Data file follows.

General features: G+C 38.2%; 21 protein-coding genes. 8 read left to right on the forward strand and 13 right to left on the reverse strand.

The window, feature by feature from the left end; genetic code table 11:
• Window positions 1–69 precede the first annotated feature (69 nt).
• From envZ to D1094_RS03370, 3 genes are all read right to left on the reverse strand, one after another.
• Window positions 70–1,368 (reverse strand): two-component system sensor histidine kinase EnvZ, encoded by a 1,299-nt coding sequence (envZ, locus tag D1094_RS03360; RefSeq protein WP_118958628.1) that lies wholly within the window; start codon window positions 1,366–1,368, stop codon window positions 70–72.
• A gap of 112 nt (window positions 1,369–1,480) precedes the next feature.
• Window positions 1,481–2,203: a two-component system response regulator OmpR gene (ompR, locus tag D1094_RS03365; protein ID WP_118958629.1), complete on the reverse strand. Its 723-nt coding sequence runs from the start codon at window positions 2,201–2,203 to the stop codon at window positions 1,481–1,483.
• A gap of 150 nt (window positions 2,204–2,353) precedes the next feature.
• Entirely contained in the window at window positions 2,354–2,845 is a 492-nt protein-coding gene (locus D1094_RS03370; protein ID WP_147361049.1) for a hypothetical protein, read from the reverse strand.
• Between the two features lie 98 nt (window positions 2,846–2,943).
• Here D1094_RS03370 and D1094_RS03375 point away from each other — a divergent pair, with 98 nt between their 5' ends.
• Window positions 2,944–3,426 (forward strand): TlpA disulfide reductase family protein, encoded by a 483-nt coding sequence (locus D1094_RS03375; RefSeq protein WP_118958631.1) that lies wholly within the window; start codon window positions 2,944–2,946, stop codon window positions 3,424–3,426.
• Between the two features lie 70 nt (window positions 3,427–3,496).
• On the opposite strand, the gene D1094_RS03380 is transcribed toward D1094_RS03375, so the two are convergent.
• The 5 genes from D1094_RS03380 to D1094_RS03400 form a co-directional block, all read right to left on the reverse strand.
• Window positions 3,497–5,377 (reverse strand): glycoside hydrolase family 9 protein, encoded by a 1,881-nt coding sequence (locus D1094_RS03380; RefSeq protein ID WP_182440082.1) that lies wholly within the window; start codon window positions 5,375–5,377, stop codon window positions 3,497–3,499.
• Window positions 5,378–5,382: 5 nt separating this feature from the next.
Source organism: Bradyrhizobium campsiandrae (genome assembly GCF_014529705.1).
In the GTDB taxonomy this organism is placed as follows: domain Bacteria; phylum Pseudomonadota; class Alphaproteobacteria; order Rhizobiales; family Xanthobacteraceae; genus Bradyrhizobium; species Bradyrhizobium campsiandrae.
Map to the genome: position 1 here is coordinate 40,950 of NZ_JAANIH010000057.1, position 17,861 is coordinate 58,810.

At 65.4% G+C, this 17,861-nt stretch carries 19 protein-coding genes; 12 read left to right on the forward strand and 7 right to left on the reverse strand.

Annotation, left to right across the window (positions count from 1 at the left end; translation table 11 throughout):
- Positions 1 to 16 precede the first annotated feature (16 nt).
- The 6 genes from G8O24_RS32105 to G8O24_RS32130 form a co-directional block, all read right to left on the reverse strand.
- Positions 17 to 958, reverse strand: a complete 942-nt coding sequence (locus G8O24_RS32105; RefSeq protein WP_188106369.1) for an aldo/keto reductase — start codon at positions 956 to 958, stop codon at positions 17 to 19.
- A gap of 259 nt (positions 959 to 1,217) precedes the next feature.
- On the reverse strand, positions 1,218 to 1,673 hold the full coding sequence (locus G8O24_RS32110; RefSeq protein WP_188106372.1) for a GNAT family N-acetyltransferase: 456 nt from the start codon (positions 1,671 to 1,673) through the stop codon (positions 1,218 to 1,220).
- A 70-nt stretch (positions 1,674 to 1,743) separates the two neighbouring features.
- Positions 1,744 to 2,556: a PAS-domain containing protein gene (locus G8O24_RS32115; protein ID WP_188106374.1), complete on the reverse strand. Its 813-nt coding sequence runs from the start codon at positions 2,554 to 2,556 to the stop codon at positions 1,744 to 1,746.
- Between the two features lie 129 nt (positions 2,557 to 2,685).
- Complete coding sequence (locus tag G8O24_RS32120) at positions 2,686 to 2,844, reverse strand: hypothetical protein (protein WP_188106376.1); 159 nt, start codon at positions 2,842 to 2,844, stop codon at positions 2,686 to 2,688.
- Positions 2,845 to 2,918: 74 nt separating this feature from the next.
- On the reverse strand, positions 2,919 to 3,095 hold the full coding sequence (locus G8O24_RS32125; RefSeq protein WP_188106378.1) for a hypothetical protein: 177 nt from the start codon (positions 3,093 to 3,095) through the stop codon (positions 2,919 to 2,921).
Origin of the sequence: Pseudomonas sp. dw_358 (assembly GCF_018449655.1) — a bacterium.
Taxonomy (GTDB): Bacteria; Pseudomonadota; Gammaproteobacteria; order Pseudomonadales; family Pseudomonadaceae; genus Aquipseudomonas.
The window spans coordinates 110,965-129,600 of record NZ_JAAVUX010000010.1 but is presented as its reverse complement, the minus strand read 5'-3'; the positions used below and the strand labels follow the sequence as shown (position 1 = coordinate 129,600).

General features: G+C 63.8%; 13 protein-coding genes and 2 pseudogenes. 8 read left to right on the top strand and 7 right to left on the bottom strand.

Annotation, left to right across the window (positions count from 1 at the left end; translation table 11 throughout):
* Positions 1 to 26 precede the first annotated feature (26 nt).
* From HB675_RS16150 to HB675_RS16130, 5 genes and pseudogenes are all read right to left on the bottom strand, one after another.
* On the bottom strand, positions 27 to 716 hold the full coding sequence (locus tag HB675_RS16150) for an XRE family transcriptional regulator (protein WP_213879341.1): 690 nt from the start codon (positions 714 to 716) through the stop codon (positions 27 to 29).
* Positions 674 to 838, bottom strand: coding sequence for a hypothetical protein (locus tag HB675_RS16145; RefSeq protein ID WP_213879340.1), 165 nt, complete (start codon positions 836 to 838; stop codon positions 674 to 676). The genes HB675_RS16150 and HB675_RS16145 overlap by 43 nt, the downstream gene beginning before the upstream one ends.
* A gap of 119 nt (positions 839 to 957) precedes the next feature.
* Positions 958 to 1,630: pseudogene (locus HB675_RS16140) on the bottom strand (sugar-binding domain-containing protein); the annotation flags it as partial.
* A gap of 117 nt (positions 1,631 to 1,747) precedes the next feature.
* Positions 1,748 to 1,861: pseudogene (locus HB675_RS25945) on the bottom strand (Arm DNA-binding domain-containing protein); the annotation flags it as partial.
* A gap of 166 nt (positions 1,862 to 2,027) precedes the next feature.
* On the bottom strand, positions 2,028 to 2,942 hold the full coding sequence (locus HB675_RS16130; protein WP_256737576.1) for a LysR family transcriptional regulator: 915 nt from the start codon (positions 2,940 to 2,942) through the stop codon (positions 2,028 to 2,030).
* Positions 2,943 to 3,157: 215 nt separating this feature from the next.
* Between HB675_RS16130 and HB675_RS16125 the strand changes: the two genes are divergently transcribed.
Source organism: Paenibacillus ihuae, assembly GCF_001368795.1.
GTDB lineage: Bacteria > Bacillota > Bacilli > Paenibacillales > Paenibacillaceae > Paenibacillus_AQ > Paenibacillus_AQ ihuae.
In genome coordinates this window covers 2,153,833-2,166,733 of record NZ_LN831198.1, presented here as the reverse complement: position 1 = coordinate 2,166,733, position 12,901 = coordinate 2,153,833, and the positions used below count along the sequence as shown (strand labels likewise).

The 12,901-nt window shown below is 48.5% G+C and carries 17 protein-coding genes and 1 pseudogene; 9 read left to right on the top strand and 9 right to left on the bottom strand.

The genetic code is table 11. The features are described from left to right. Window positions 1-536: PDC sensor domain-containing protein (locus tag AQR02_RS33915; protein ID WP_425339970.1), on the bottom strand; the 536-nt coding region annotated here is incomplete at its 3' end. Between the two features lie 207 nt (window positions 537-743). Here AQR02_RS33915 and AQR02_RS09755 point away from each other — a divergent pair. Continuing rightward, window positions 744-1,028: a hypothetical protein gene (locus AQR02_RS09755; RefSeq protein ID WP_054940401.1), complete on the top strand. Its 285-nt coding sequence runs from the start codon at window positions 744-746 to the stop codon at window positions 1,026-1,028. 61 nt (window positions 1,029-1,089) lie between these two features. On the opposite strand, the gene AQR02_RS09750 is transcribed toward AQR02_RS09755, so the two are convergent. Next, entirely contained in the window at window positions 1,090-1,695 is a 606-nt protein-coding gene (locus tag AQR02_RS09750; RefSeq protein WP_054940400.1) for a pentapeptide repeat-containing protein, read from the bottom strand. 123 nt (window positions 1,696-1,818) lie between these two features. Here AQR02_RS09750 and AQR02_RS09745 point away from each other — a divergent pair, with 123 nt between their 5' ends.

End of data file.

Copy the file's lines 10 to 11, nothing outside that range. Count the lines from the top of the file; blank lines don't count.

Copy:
• Between the two features lie 98 nt (window positions 2,846–2,943).
• Here D1094_RS03370 and D1094_RS03375 point away from each other — a divergent pair, with 98 nt between their 5' ends.